Why Scripps Is Selling Its 34 Radio Stations


The E.W. Scripps Company announced Thursday it has retained Kalil & Company to find buyers for its 34 radio stations in a restructuring. The stations have been underperforming, according to Wells Fargo analyst Marci Ryvicker. And, Scripps wants to use the money to purchase more TV stations, according to Cincinnati Business Insider, which also says Scripps has already cut 50 jobs with 50 more on the way.

Back in 2014, Scripps merged with Journal Communications, picking up Journal’s 35 radio stations and spinning off its newspaper business.

Scripps says it is “creating a stronger, more streamlined and higher-performing company through comprehensive restructuring and cost reductions expected to yield more than $30 million in annual cost savings.”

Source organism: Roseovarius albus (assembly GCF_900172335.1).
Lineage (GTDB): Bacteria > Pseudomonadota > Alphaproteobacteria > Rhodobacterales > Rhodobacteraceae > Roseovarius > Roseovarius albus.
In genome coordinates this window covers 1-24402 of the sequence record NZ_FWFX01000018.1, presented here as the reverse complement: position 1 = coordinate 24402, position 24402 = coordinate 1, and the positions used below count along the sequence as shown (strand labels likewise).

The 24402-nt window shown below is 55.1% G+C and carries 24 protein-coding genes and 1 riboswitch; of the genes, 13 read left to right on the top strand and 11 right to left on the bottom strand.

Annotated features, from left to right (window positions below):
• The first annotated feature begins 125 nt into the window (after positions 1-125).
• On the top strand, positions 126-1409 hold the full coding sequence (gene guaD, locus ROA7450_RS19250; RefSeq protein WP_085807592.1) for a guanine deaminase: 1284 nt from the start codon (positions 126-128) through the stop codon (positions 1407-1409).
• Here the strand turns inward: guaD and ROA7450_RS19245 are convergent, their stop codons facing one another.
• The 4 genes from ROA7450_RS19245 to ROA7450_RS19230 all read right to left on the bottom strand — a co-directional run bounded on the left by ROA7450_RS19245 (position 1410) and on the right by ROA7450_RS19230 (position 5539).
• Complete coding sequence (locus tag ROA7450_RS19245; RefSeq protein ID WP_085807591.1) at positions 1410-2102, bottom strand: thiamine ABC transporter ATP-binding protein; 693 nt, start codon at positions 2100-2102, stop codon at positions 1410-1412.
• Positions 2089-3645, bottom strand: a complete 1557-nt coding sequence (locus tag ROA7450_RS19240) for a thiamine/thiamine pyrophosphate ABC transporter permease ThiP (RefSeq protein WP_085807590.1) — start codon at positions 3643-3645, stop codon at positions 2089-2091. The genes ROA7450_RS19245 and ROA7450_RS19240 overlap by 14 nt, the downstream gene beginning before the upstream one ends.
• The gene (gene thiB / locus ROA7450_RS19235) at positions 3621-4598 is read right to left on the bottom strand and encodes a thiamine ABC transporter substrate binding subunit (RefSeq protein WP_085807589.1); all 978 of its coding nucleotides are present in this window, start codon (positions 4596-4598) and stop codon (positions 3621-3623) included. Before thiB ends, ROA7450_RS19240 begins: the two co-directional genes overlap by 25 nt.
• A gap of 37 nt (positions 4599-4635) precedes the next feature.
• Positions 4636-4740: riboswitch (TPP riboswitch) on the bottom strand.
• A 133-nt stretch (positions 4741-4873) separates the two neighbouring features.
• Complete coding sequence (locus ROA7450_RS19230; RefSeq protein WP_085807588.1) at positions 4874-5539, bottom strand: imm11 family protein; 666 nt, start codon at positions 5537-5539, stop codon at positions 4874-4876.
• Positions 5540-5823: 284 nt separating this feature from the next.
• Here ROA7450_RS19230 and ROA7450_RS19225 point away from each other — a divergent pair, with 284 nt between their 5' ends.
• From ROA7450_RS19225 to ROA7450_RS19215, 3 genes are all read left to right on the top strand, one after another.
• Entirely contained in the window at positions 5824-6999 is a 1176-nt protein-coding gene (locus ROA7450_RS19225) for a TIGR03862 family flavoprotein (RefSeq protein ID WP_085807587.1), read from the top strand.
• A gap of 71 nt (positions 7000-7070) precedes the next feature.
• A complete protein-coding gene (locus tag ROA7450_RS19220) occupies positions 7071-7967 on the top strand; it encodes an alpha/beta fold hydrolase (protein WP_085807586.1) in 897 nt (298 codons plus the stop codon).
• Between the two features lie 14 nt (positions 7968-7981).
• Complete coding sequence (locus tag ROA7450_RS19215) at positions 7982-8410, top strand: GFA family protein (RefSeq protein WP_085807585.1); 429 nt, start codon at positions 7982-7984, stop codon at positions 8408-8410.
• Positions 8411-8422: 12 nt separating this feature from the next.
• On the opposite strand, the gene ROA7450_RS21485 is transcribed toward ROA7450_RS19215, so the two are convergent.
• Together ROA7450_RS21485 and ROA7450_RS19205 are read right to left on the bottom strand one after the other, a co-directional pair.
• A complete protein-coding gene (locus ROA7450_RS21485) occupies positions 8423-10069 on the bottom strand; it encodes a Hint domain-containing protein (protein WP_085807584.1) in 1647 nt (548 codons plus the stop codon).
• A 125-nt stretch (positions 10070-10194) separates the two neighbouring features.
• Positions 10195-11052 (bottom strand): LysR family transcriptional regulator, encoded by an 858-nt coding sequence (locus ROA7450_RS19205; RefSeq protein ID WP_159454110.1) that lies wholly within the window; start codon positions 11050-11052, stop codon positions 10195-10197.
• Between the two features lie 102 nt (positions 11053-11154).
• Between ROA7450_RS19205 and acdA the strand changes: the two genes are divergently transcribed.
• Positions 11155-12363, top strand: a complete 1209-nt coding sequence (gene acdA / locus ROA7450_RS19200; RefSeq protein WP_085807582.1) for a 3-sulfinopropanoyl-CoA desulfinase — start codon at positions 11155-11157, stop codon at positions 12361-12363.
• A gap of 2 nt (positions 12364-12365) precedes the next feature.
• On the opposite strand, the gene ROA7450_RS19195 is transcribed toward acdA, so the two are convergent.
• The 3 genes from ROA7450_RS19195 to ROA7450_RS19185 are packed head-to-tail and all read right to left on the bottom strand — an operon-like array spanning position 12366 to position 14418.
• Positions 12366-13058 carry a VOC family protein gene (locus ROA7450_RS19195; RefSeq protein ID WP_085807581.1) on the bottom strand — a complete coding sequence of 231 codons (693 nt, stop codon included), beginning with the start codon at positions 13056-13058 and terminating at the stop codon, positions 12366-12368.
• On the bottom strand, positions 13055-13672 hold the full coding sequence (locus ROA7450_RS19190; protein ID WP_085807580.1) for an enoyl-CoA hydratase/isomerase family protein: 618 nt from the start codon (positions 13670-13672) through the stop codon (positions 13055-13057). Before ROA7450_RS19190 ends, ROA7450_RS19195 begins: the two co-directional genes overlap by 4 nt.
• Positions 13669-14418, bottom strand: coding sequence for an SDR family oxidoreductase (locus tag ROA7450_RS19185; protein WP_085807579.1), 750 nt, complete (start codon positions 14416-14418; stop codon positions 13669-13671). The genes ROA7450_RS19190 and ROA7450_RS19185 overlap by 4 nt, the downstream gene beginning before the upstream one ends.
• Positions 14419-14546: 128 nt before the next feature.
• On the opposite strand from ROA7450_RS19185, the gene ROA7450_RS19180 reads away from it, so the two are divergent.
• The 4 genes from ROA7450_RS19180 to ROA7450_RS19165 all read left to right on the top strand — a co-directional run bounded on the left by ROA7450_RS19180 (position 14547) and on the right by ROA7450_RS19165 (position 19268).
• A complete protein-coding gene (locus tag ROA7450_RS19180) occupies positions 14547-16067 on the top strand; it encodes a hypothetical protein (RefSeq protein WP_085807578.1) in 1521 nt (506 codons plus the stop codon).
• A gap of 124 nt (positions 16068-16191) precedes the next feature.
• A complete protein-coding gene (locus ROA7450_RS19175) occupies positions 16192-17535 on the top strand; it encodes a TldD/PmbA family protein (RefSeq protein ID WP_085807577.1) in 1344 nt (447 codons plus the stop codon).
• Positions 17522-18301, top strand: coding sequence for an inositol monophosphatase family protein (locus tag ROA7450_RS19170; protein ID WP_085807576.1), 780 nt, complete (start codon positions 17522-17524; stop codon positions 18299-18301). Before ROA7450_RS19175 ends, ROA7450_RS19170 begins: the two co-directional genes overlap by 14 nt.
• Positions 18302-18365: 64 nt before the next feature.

During third-quarter 2017, the company began its restructuring work with a $2.4 million restructuring charge. The company will take a restructuring charge of $2 million in the fourth quarter, estimates a $4 million charge in the first quarter, and expects to take smaller quarterly charges into 2019.

The Scripps radio stations are located in Boise, Knoxville, Milwaukee, Omaha, Springfield, MO., Tucson, Tulsa, and Wichita. Scripps also owns 33 television stations.

Scripps CEO Adam Symson said, “This plan is consistent with our goal to create both short-term and long-term value by improving margins and cash flow in our local media business and supporting the growth of our national businesses. Our restructuring analysis also led us to determine the time is right to find a new owner for our radio group that can provide the focus and resources the stations and their creative, devoted employees deserve.”


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